Chytridiomycota are a division of zoosporic organisms in the kingdom Fungi , informally known as chytrids. Chytrids are saprobic , degrading refractory materials such as chitin and keratin , and sometimes act as parasites. Species of Chytridiomycota have traditionally been delineated and classified based on development, morphology, substrate, and method of zoospore discharge. In an older and more restricted sense not used here , the term "chytrids" referred just to those fungi in the class Chytridiomycetes. The chytrids have also been included among the Protoctista , [7] but are now regularly classed as fungi.

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Systematics and Evolution pp Cite as. The Chytridiomycota comprises a monophyletic group of zoosporic fungi phylogenetically related to the true fungi, in contrast to pseudofungi Cavalier-Smith such as the Oomycota.

They have been classified in the kingdom Protista Whittaker and Protoctista Margulis et al. The Chytridiomycota are probably a very ancient group with extant forms possibly little changed from early times of eukaryotic evolution.

They may be the direct ancestoral group to higher fungi but the exact relationship remains uncertain. In this treatment there is a single class Chytridiomycetes and five orders Chytridiales, Spizellomycetales, Blastocladiales, Monoblepharidales, and Neocallimastigales. Collectively, the Chytridiomycota are often referred to as chytrids. Originally, this term was applicable just to the order Chytridiales, but it has been used for the entire group by so many authors in recent times that the broader meaning has become established.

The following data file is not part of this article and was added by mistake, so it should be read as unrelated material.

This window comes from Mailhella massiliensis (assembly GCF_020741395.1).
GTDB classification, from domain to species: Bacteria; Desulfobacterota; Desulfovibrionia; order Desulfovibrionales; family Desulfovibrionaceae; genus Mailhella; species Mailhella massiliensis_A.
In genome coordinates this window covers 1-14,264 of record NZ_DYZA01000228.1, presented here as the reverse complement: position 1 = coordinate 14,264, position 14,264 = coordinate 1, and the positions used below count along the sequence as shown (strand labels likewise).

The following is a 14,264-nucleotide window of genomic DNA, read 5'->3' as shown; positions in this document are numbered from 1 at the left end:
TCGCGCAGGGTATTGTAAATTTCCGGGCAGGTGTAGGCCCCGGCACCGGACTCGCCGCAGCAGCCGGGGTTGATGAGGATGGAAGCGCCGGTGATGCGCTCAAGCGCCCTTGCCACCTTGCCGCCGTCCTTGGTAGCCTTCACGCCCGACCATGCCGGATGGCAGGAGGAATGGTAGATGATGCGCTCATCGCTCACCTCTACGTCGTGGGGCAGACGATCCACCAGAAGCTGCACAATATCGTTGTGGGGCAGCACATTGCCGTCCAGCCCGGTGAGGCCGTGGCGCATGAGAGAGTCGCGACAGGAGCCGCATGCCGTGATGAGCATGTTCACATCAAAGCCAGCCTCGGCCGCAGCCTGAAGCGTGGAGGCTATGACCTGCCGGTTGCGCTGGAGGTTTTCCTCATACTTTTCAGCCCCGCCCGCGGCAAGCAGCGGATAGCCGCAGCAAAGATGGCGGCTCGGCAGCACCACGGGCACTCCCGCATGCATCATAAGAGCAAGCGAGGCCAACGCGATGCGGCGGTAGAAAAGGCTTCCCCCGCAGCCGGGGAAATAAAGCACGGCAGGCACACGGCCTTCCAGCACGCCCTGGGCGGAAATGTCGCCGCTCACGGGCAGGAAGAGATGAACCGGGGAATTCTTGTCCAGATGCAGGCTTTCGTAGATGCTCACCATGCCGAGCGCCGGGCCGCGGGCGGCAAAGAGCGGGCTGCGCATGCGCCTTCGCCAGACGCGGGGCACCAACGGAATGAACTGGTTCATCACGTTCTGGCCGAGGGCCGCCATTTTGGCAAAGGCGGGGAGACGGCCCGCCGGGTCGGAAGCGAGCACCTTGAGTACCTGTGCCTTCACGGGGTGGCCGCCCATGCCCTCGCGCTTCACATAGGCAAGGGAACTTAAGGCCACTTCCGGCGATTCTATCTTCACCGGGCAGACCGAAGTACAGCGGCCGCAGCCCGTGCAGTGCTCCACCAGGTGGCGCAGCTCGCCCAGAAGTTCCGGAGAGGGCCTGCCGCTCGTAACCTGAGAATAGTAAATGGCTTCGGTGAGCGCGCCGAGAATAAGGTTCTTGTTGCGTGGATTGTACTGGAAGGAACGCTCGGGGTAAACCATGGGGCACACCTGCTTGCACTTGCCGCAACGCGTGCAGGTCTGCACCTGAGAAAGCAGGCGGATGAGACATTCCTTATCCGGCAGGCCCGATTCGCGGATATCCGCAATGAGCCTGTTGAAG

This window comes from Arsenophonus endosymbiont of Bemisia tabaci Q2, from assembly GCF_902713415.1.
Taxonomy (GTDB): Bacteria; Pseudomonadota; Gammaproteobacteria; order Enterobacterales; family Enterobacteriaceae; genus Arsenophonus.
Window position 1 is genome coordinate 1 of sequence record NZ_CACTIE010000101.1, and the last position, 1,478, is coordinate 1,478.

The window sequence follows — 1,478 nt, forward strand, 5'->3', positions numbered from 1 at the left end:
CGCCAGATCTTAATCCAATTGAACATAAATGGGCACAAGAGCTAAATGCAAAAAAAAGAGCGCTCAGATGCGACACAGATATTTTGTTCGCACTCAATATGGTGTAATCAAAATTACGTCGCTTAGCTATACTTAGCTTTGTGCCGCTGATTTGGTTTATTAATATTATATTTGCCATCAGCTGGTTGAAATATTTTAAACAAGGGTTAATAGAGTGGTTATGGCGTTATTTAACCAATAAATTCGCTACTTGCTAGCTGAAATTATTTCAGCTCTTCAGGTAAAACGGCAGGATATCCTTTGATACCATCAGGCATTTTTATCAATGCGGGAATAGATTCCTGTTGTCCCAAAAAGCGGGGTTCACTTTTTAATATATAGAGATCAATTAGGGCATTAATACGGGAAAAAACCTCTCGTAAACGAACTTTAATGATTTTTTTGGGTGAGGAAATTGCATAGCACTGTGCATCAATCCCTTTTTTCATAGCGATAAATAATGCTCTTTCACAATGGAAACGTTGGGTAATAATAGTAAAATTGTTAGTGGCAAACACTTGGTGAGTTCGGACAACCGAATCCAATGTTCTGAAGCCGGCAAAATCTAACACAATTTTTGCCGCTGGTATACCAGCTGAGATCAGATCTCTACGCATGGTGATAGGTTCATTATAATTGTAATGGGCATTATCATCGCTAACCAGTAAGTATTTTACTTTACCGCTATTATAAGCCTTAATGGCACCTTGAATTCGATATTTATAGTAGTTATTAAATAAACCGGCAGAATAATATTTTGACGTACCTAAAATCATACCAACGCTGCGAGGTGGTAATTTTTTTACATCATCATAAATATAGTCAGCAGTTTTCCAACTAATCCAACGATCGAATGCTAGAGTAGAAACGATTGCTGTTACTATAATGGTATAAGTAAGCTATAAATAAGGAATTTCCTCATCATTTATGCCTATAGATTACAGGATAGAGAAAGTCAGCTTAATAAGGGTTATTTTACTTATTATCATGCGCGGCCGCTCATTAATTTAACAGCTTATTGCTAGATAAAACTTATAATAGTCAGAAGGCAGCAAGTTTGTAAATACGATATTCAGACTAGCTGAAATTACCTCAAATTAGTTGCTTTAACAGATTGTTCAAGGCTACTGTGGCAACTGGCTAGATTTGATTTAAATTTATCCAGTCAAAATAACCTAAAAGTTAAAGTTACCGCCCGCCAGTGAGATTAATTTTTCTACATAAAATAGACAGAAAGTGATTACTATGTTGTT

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24.2: Classifications of Fungi

The kingdom Fungi contains five major phyla that were established according to their mode of sexual reproduction or using molecular data. Not all mycologists agree with this scheme. Rapid advances in molecular biology and the sequencing of 18S rRNA a part of RNA continue to show new and different relationships between the various categories of fungi. The five true phyla of fungi are the Chytridiomycota Chytrids , the Zygomycota conjugated fungi , the Ascomycota sac fungi , the Basidiomycota club fungi and the recently described Phylum Glomeromycota. An older classification scheme grouped fungi that strictly use asexual reproduction into Deuteromycota, a group that is no longer in use. The only class in the Phylum Chytridiomycota is the Chytridiomycetes.



The Chytridiomycota, often called chytrids, are unique among all fungi in having motile stages in their life cycles; no other fungi have this trait. These motile stages take the form of zoospores, single cells with a single posterior at the rear flagellum. Obviously these sperm-like cells require water and it is thus not surprising that chytrids live in perminantly or temporarily aquatic habitats. Most chytrids are structually fairly simple. For example, the photo at left shows a species of the chytrid genus Rhizophidium growing on the surface of a grain of pine pollen. The organism is perfectly spherical and attached to the pollen grain by tiny invisible here threads extended into the interior of the pollen grain.

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